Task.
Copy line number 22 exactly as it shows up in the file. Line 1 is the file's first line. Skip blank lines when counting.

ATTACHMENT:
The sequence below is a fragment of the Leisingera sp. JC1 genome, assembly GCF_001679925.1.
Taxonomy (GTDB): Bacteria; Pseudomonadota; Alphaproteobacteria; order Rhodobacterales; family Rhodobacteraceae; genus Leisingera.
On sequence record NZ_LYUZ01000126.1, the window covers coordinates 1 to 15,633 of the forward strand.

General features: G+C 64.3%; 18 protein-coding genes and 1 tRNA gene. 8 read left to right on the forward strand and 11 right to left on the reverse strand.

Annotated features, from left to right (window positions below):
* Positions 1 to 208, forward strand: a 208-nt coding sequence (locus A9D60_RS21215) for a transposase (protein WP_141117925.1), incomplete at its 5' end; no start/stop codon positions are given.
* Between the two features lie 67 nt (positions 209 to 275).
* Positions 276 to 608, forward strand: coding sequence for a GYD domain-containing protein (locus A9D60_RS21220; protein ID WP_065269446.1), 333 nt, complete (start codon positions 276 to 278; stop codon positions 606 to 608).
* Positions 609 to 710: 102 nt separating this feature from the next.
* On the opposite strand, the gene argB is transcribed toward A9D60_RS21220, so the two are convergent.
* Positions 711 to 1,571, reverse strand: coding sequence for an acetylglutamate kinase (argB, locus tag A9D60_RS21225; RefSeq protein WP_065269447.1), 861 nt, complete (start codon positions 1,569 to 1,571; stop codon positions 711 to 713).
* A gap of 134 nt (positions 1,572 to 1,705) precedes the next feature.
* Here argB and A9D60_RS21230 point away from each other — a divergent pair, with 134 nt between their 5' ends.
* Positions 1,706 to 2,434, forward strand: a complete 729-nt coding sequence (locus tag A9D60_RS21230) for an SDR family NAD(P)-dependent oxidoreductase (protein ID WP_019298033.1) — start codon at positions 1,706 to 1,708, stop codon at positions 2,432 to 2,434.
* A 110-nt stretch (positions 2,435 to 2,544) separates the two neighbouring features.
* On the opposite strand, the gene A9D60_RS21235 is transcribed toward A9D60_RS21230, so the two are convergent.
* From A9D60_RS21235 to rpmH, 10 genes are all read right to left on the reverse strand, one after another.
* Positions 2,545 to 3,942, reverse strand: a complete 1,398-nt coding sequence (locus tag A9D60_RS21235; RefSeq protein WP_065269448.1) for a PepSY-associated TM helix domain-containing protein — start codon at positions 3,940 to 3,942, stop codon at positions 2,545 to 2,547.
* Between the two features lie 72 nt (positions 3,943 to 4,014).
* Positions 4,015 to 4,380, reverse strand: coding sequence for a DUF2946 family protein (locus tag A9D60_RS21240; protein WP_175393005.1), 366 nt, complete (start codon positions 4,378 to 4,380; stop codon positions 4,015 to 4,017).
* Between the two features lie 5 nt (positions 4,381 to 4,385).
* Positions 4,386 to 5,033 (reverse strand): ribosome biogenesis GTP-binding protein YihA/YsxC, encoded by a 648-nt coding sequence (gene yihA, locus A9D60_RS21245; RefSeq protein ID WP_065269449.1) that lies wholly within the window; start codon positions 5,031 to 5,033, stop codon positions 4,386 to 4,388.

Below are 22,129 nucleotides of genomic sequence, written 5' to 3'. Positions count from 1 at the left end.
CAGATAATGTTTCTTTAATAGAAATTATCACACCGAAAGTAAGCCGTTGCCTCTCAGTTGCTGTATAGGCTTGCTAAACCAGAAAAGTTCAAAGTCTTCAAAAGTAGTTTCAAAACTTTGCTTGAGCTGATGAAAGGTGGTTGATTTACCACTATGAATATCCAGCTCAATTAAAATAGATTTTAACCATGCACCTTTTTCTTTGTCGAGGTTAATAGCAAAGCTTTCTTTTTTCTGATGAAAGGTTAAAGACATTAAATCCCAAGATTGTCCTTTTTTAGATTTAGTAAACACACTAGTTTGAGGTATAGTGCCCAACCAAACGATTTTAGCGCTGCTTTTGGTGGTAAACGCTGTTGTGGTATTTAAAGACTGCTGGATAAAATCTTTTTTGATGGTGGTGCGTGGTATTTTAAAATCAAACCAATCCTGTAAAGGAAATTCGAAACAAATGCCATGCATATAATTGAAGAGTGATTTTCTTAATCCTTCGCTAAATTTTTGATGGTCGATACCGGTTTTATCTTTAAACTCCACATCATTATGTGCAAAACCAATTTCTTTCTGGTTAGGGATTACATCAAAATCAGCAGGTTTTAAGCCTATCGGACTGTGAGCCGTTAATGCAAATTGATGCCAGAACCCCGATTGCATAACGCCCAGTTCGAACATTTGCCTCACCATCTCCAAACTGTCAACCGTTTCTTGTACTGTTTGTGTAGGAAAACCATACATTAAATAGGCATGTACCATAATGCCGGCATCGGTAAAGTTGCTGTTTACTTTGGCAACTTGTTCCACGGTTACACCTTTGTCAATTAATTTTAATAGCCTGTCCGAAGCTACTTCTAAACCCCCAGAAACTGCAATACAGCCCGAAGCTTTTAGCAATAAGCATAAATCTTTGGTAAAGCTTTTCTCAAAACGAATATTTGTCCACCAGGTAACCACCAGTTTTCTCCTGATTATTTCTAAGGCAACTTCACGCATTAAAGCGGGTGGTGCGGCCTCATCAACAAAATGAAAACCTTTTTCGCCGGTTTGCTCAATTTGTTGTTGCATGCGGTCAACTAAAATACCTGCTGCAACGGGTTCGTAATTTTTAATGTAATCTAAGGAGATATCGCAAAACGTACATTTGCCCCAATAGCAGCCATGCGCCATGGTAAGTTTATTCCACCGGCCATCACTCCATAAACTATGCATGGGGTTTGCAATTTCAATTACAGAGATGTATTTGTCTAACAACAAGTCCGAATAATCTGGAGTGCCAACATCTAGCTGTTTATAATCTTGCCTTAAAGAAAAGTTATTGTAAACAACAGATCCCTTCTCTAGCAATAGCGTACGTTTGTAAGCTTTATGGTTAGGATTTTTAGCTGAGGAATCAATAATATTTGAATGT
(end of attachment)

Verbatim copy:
* Positions 4,386 to 5,033 (reverse strand): ribosome biogenesis GTP-binding protein YihA/YsxC, encoded by a 648-nt coding sequence (gene yihA, locus A9D60_RS21245; RefSeq protein ID WP_065269449.1) that lies wholly within the window; start codon positions 5,031 to 5,033, stop codon positions 4,386 to 4,388.